Thus, if users unsubscribe or ask your company to delete their profile, you need to do that.

3. Breach Notifications 

Organizations and websites must report certain data breaches relevant to concerned authorities within 72 hours. The company must also notify individuals who are impacted by the breach right away. However, if the breach is harmless and poses no risk to users’ data, reporting is not necessary.

4. Data Protection Officers 

If you are a public company or store/process large amounts of personal information, you must appoint a data protection officer. You can consult with an attorney if you are in any doubt. 

To sum up it all:

  • You can’t go on sending people emails if they didn’t ask for it.
  • You can sell users’ data without taking their explicit consent. 
  • You need to delete and unsubscribe them from your email list if they ask for it.
  • You need to report the data breaches to the concerned authority.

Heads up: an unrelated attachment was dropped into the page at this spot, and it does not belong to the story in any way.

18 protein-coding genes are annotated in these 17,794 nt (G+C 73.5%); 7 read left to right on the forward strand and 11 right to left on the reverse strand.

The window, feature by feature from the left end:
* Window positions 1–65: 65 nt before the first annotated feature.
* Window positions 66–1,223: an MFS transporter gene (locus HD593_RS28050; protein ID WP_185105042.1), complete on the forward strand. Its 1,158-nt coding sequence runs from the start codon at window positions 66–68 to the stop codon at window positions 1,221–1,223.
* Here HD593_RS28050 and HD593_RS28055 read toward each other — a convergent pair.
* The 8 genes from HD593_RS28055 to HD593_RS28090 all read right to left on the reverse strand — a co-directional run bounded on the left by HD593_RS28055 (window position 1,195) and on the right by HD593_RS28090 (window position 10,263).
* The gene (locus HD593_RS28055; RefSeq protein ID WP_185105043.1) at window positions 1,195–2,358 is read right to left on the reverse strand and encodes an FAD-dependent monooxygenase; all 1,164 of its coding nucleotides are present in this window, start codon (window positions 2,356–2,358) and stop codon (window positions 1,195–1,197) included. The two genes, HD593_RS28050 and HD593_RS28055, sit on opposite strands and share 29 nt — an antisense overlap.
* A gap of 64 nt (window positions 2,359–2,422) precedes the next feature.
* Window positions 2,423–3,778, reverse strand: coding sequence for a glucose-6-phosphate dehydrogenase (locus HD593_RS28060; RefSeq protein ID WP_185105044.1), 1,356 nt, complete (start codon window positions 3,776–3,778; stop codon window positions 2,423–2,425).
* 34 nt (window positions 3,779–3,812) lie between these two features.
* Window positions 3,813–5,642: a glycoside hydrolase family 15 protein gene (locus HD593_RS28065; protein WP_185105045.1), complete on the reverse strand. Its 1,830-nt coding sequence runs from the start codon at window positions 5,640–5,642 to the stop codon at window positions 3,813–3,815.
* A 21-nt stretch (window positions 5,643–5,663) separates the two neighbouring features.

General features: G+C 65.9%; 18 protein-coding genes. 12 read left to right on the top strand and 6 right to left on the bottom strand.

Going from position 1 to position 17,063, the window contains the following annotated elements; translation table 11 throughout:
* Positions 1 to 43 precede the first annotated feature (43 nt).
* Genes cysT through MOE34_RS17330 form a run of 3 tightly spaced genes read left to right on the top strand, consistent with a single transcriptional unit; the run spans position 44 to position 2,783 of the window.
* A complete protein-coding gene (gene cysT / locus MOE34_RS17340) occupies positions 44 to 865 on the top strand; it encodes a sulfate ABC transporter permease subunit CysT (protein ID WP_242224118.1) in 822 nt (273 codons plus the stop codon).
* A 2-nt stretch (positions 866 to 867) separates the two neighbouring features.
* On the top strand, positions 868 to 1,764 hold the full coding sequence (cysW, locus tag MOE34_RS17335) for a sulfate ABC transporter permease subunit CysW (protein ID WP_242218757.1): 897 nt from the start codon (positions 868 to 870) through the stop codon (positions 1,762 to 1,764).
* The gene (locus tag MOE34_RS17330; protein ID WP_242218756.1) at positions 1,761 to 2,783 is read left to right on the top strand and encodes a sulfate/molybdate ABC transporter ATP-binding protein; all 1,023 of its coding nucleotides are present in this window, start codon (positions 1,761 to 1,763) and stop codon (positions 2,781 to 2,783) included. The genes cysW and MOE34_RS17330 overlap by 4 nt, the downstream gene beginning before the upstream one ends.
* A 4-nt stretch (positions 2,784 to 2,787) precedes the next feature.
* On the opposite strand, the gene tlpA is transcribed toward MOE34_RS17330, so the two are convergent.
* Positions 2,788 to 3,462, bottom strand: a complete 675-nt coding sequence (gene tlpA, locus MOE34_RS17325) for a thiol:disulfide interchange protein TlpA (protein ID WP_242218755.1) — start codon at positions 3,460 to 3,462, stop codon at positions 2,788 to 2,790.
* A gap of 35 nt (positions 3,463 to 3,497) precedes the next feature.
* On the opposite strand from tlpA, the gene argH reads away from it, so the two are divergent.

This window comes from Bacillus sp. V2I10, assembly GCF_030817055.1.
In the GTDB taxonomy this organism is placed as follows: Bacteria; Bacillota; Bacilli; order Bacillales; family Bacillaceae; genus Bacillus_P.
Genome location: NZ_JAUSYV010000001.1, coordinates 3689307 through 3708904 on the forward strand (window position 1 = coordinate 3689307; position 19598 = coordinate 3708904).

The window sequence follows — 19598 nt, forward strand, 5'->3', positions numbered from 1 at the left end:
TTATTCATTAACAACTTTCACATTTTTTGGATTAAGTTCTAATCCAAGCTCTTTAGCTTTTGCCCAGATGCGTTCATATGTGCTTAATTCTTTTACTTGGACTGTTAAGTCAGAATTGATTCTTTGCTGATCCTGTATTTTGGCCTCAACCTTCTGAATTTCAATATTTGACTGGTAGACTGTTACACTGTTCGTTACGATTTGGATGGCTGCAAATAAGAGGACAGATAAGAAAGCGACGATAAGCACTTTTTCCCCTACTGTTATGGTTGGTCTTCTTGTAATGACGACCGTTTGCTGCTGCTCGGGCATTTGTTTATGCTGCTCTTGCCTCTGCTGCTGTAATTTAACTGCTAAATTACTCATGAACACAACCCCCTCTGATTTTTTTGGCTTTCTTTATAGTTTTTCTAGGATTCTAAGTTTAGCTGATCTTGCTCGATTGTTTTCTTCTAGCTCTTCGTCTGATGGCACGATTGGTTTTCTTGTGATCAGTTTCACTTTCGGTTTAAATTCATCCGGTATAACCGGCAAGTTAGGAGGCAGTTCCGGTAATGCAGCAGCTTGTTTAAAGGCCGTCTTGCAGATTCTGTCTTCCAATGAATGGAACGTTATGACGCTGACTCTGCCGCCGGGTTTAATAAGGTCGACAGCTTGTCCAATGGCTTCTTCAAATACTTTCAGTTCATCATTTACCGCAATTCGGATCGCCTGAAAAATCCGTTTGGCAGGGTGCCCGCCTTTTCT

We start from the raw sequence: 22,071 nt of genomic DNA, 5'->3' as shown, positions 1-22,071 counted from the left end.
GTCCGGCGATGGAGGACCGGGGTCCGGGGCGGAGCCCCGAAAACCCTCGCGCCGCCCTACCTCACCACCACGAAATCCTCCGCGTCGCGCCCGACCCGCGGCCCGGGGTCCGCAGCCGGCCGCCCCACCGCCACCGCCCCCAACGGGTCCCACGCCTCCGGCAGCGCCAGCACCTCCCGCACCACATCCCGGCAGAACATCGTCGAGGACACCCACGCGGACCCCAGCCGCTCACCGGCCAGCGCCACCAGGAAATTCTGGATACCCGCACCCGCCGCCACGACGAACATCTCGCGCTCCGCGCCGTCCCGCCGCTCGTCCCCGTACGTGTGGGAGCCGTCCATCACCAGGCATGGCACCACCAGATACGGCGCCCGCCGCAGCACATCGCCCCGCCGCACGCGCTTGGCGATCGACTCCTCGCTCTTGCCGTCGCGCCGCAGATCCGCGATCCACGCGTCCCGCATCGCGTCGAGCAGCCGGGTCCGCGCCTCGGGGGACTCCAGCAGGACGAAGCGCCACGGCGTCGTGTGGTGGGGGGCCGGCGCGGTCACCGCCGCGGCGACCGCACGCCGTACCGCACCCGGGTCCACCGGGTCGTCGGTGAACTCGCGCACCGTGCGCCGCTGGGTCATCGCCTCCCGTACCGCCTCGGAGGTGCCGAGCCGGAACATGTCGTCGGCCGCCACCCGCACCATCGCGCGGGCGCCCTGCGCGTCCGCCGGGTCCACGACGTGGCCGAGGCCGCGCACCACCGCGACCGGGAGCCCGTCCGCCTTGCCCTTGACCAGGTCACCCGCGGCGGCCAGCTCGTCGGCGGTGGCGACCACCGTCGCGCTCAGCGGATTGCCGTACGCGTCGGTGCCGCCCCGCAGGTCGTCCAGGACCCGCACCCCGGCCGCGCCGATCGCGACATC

#Basic Principles of GDPR

There are seven basic principles of GDPR that a controller needs to follow:

  • Processing the data should be lawful, fair, and transparent. 
  • Personal data is to be collected for an explicit, legitimate, and specific purpose and should be used only for that purpose. 
  • Personal data should be limited, relevant, and adequate to only what is necessary. 
  • Personal data must be accurate and should be kept up to date. 
  • Personal data should be kept for the shortest period possible in an identifiable form.
  • Personal data should be processed by ensuring data security. 
  • The controller is fully responsible for demonstrating compliance with all these principles. 

#Users’ Rights Under GDPR

Here are the major user rights under GDPR:

  • Right to be informed: Users have the right to know how their personal data is being collected, tracked and used.
  • Right to access: Users get the right to access their personal information and download it in an electronic copy from the website free of cost.
  • Right to rectification: Users can rectify any personal data or complete it if it is incorrect or incomplete respectively.